This page is part of a series.
- № 17. Welcome Back! (to respect for the ancients)
- № 18. 2160 Orbits of Jupiter (The “Mayan” Calendar)
- № 19. 432 Orbits of Jupiter (“Great Cycles”)
- № 20. Jupiter is a Celestial Doomsday Clock
- № 21. End Date and Great Wayeb
I have always called this simply “the table“
I worked for over five years developing this table. It is the centerpiece of my work, though the interpretation of what has happened in the past (the furthest right-hand column) is ongoing.calendar120220121015PM
Please note the following:
- Great Cycles: Great Cycles occur every 432 orbits of Jupiter
- Jose Solar Cycles: I cannot help but notice that are only three times when an even number of Jose solar cycles coincides with a Great Cycle, once at the start of the calendar 25,621.488 years ago, once in the middle of the calendar (Great Cycle 3.5) in 10,793 BC and this year, 2018 AD.
I maintain on this page a list of “Mayan” calendar pages for people doing basic research into this subject.
Access them while you can. Their owners continue to pay mistakenly thinking the relevance of their work has long since passed along with all the hysteria, intellectual pretension, and hype of the December 21, 2012 date.
8 Kiloparsecs is 26092.5 light years
For nearly a century astronomers have expended considerable effort to determine the size of the Milky Way. This effort is worthwhile because any change in the value of the distance from the Sun to the center of the Galaxy, Ro, has widespread impact on astronomy and astrophysics. All distances determined from observed radial velocities and a rotation model of the Galaxy are directly proportional to Ro. Most estimates of the gravitational and luminous mass of the Galaxy scale with Ro. Similarly, the mass and luminosity of objects within the Galaxy, such as giant molecular clouds and the non-thermal source at the Galactic center depend on Ro. On a larger scale, since extra-galactic distances are based on Galactic calibrations, the Hubble constant and Ro are interrelated. Indeed, it may be possible to use the size of the Milky Way as an extra-galactic “meter stick” and determine distances to similar spiral galaxies.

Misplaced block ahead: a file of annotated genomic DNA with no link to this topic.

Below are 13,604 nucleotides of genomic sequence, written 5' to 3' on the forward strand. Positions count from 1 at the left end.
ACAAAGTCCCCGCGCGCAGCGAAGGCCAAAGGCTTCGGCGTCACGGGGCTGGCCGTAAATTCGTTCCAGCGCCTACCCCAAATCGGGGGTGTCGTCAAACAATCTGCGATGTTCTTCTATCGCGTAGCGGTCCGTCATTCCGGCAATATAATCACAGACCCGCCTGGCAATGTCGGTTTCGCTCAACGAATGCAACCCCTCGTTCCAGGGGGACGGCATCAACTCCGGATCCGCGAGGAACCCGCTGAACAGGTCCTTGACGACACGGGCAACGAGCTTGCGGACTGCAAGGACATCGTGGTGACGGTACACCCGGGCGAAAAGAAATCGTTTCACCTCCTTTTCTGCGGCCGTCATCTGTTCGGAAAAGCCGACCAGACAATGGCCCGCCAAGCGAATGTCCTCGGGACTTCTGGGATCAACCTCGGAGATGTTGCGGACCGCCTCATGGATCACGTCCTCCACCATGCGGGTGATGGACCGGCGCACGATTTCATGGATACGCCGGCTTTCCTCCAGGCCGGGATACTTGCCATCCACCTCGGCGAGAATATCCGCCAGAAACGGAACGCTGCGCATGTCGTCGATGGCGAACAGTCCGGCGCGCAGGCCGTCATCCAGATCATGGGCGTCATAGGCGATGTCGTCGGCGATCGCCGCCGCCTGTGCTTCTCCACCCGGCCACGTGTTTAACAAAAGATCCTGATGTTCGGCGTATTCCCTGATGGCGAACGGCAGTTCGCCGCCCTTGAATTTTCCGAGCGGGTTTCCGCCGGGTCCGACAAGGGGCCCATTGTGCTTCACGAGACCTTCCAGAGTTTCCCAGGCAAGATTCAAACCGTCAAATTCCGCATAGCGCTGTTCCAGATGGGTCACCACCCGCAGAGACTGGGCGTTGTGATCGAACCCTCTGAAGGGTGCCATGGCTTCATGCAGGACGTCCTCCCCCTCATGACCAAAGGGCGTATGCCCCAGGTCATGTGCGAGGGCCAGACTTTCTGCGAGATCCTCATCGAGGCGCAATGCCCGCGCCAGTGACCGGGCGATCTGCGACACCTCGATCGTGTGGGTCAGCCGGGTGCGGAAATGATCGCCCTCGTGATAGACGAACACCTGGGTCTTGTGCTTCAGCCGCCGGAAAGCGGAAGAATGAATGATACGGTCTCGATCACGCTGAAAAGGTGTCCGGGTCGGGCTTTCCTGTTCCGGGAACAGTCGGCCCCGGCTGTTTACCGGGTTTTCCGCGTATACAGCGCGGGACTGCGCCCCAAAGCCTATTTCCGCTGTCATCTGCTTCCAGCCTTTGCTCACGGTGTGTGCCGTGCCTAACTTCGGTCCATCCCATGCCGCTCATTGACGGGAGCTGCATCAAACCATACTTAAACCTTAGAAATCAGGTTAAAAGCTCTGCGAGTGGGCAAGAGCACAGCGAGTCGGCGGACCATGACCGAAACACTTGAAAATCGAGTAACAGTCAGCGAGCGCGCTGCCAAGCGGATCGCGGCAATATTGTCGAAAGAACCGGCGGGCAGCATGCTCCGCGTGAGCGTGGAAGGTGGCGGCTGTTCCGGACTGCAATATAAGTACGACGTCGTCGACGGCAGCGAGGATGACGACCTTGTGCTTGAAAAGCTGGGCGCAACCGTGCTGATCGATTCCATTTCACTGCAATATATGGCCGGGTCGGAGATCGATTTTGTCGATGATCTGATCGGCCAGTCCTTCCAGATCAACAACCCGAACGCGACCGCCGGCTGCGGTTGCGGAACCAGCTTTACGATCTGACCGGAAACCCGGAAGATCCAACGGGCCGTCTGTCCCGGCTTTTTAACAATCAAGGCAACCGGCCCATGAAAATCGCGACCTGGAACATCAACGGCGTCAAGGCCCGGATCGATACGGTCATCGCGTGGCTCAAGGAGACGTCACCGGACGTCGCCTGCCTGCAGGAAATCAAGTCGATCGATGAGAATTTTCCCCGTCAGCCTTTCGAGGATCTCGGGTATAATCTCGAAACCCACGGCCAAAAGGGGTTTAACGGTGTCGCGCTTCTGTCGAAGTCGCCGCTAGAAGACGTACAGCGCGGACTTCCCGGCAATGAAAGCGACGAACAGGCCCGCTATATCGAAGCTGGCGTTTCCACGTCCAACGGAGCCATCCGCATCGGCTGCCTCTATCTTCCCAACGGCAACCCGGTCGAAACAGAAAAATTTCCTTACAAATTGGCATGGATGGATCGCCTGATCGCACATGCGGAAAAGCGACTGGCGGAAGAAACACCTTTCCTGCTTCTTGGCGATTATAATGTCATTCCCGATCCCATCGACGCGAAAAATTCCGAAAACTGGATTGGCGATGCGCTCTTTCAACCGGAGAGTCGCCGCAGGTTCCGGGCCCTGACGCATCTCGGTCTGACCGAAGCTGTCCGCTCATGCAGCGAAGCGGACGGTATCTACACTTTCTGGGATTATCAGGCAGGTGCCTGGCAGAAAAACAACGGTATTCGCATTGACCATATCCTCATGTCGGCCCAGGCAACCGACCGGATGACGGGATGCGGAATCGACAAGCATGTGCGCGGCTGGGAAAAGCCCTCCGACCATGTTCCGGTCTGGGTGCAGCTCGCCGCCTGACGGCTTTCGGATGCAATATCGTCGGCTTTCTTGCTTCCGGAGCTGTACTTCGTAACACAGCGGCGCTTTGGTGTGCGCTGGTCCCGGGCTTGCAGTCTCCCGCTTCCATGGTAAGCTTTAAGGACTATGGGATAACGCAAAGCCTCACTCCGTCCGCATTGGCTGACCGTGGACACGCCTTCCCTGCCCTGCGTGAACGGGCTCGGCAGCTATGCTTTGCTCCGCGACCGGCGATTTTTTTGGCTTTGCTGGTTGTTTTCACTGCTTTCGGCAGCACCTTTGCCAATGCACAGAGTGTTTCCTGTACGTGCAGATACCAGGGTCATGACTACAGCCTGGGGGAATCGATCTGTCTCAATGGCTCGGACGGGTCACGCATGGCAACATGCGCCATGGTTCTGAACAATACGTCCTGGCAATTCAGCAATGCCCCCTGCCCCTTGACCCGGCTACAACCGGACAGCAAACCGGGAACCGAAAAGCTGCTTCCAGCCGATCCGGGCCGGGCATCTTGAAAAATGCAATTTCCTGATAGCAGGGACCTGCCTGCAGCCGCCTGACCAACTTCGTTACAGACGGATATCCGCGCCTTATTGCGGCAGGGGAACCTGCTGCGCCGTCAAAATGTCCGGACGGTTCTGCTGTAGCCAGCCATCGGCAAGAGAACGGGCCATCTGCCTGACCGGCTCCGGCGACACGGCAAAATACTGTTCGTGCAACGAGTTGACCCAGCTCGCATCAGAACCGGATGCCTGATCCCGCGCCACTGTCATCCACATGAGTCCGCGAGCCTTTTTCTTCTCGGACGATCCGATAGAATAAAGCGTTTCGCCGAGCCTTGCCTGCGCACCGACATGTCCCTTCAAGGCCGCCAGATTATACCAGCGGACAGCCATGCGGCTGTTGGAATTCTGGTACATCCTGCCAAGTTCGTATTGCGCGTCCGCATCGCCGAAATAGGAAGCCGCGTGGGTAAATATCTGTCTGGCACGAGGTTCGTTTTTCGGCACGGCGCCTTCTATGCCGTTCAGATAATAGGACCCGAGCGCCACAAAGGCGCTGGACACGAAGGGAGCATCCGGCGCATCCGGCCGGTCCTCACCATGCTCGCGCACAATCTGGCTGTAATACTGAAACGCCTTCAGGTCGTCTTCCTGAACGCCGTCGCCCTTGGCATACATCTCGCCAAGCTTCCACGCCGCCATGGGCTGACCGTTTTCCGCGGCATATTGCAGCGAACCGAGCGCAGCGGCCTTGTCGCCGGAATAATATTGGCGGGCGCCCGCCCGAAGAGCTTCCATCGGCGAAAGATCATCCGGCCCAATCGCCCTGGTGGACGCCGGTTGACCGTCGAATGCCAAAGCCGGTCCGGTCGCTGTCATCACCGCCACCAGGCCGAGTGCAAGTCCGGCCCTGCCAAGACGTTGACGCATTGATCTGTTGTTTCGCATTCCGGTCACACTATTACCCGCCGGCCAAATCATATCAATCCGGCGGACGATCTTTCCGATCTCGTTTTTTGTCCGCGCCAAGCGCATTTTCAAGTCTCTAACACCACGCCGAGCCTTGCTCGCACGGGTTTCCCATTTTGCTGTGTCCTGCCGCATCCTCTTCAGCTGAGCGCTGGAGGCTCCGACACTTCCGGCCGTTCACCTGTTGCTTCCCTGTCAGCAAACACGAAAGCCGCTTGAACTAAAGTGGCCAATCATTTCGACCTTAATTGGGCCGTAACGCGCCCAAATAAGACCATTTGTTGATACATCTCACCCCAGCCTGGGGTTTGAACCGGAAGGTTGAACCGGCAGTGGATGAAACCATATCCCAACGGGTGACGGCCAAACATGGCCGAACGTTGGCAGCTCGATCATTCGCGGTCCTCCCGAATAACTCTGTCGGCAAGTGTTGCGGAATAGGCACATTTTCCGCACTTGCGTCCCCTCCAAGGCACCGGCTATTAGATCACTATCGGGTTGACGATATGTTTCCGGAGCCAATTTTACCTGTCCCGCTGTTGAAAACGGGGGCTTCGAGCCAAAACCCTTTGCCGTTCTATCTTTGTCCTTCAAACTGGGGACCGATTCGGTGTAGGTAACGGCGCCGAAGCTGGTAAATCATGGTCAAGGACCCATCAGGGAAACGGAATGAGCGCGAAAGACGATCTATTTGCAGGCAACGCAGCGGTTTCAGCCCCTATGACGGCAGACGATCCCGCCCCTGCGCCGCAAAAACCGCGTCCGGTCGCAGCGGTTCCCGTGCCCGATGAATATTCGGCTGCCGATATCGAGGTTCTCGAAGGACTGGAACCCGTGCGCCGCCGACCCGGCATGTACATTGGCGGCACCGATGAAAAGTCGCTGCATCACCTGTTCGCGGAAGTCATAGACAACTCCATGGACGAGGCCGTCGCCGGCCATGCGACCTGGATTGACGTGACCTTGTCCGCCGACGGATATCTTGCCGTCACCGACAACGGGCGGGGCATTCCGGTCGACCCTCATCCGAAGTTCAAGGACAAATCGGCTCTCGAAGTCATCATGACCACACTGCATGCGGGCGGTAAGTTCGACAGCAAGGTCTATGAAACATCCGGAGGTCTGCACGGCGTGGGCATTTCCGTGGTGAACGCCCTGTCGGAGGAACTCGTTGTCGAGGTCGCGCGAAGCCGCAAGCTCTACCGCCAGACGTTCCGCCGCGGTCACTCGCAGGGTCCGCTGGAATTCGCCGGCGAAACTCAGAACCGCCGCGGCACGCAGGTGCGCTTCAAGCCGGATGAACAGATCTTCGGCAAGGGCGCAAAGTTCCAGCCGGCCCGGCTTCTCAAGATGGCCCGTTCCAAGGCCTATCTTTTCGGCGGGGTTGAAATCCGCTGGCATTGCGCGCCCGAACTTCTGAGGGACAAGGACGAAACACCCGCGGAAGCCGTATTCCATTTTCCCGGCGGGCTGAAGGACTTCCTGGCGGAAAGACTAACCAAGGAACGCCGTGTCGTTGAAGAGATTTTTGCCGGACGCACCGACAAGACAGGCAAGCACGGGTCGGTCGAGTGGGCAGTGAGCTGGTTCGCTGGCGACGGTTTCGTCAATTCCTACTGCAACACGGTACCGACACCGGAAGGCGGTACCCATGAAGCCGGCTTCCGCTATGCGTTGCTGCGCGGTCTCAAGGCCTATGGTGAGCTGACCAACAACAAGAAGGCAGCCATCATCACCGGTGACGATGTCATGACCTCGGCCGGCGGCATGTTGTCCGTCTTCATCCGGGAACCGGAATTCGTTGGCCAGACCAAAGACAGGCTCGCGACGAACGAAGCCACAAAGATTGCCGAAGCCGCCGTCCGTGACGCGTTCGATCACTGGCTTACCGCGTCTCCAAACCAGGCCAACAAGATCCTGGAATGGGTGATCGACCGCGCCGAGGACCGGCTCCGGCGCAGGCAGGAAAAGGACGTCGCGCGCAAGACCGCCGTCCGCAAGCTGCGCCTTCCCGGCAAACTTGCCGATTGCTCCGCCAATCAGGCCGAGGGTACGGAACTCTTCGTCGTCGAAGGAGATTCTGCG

More than eighty years after Shapley published his estimate of Ro, there is a reasonable consensus as to its value. Nearly all methods of determining Ro now yield values between 7 and 9 kpc. An analysis of all methods and measurements prior to 1993 yields a best estimate for Ro of 8.0 kpc, with a standard error of about 0.5 kpc (References: Reid 1993, Ann. Rev. Astron. Astrophys., 31, 345).